Computer Interaction and User Experience - COMP5820

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Module delivery information

Location Term Level1 Credits (ECTS)2 Current Convenor3 2024 to 2025
Autumn Term 5 15 (7.5) Kemi Ademoye checkmark-circle


This module provides an introduction to human-computer interaction, user experience and a range of UX practices (UX - user experience - the study and practice of how people, individually and in groups, experience technologies and other artefacts, and interact with and through them.)
Fundamental aspects of human physiology and psychology are introduced and key features of interaction and common interaction styles delineated. A variety of design methods and UX practices are introduced (e.g. task-based usability testing, think-aloud protocols, first-use experiences, eye-tracking and post-session questionnaires). Throughout the course, the need for a professional, integrated and user-centred approach to interface development and evaluation is emphasised: rapid and low-fidelity prototyping feature as one aspect of this.


Contact hours

Total contact hours: 32
Private study hours: 118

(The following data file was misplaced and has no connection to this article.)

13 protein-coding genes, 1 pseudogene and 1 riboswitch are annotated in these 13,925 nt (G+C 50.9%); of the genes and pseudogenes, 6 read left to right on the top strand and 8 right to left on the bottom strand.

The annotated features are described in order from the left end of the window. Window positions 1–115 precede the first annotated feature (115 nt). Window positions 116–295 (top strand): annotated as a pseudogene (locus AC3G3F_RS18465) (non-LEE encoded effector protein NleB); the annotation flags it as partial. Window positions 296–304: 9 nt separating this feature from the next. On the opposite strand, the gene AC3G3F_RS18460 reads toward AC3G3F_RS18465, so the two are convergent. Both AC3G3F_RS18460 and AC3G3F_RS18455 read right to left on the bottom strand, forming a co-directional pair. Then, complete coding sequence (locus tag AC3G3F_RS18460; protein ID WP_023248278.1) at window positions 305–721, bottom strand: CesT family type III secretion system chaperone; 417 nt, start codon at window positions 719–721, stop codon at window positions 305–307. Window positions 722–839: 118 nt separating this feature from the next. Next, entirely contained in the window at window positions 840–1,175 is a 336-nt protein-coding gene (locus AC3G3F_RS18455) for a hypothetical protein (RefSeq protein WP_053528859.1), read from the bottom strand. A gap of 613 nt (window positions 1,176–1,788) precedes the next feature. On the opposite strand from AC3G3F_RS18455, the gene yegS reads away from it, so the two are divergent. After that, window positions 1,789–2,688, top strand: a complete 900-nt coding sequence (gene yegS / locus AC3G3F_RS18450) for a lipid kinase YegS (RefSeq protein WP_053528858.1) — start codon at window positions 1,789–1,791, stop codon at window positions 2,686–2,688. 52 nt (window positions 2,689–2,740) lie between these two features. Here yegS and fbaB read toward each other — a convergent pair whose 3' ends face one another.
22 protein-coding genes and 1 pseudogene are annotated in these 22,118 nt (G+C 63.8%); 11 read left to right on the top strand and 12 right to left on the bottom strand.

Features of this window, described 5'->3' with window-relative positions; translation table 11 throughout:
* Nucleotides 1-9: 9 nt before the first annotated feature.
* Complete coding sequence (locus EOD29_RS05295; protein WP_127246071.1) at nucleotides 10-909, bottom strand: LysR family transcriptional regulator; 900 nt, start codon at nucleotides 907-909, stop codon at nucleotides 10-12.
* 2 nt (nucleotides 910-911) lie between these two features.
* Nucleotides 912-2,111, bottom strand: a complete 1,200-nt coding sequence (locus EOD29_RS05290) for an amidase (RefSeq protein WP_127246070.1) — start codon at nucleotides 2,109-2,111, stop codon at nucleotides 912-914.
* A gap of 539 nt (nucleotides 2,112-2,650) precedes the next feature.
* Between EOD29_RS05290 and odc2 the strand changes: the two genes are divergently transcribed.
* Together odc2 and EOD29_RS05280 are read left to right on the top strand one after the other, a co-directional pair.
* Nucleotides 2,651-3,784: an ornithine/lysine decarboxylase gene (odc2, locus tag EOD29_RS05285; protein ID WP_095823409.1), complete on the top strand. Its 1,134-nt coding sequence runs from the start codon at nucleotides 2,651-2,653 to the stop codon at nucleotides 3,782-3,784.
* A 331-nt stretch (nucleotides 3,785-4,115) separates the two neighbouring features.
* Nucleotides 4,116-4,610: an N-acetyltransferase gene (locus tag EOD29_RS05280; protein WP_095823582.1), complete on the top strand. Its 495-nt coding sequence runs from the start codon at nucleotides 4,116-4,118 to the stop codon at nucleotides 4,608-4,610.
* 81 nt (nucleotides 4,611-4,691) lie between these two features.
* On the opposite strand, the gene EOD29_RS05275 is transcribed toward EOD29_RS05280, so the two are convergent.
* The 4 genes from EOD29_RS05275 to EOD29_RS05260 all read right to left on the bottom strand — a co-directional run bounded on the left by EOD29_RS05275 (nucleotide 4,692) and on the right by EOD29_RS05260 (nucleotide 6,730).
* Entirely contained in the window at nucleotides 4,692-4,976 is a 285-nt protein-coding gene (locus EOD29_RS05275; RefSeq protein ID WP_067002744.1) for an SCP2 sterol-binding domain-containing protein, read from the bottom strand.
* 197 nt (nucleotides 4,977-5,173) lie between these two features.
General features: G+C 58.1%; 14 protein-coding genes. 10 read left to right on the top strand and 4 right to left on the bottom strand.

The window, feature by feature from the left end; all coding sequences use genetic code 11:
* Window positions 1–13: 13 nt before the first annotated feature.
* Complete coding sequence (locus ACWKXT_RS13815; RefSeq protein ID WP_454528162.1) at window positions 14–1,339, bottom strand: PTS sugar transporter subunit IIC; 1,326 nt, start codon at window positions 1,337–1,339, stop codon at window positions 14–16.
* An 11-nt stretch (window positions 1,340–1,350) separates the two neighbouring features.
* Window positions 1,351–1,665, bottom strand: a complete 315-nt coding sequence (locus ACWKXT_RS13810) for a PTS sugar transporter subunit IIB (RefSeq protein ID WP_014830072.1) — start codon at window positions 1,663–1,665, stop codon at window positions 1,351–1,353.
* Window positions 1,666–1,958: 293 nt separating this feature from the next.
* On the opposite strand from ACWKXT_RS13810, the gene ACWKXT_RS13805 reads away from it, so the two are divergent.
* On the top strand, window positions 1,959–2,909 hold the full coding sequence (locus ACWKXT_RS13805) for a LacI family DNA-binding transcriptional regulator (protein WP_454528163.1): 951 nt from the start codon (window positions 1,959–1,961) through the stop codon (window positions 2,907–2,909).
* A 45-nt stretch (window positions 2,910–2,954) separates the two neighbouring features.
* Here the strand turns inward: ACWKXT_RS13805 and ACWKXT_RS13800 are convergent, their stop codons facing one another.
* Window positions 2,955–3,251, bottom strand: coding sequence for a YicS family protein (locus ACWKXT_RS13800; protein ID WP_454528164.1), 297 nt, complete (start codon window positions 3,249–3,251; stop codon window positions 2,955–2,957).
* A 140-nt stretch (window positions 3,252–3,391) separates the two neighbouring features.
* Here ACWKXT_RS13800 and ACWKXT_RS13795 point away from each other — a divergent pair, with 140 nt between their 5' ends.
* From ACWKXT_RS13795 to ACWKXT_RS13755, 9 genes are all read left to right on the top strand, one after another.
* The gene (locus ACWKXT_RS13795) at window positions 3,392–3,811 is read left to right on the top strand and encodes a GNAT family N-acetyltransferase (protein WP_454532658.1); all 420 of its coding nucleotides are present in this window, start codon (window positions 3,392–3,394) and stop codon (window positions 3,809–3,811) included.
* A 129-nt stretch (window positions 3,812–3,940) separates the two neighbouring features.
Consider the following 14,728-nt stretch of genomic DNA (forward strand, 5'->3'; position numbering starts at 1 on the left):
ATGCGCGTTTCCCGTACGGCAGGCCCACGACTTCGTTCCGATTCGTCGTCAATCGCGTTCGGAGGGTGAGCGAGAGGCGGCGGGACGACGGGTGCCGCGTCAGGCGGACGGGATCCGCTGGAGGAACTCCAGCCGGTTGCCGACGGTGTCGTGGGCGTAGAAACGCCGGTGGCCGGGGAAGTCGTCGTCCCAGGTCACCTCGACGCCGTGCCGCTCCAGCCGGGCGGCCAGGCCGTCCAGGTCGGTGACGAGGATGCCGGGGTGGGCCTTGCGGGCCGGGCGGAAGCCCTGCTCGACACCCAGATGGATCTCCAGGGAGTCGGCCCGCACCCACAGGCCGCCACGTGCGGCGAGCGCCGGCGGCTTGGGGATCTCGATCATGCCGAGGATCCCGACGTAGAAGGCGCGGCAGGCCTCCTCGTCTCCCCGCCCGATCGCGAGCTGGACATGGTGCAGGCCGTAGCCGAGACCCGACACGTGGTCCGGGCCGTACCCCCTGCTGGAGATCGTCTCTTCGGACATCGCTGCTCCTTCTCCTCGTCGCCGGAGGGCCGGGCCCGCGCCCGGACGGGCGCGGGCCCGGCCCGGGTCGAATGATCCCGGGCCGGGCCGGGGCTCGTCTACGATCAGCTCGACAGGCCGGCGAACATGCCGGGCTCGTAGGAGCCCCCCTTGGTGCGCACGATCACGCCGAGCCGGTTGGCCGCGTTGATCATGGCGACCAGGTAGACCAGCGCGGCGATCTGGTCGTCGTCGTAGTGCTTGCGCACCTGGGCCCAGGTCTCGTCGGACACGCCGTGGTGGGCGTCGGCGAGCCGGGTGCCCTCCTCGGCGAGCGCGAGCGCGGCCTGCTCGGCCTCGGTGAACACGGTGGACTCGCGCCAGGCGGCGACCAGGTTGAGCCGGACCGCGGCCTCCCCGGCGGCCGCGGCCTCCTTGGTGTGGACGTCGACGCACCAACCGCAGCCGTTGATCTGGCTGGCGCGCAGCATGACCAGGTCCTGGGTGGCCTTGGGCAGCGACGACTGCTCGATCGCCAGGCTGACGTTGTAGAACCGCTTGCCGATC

Total study hours: 150

Method of assessment

Main assessment methods
50% Examination and 50% Coursework

Reassessment methods
Like for like.

Indicative reading

Krug, S. Don't Make Me Think!: A Common Sense Approach to Web Usability, New Riders, 2005
Preece, J., Sharp, H., Rogers, Y. Interaction Design, Wiley, 4th Edition 2015
Saffer, D. Designing for Interaction: Creating Innovative Applications and Devices, New Riders, 2009

See the library reading list for this module (Canterbury)

Learning outcomes

The intended subject specific learning outcomes.
On successfully completing the module students will be able to:
1 Understand the underlying concepts and principles associated with Human Computer Interaction methods and techniques and be able to use these to identify issues of communication between computers and people;
2 Understand how to identify and analyse interaction strengths and weaknesses;
3 Select and deploy appropriate usability tests to evaluate user experience

The intended generic learning outcomes.
On successfully completing the module students will be able to:
1 Demonstrate comprehension of the trade-offs involved in design-choices.
2 Make effective use of IT facilities for solving problems.
3 Develop skills of working and communicating in a group
4 Be able to manage their own learning and development, through self-directed study and working on continuous assessment.


  1. Credit level 5. Intermediate level module usually taken in Stage 2 of an undergraduate degree.
  2. ECTS credits are recognised throughout the EU and allow you to transfer credit easily from one university to another.
  3. The named convenor is the convenor for the current academic session.
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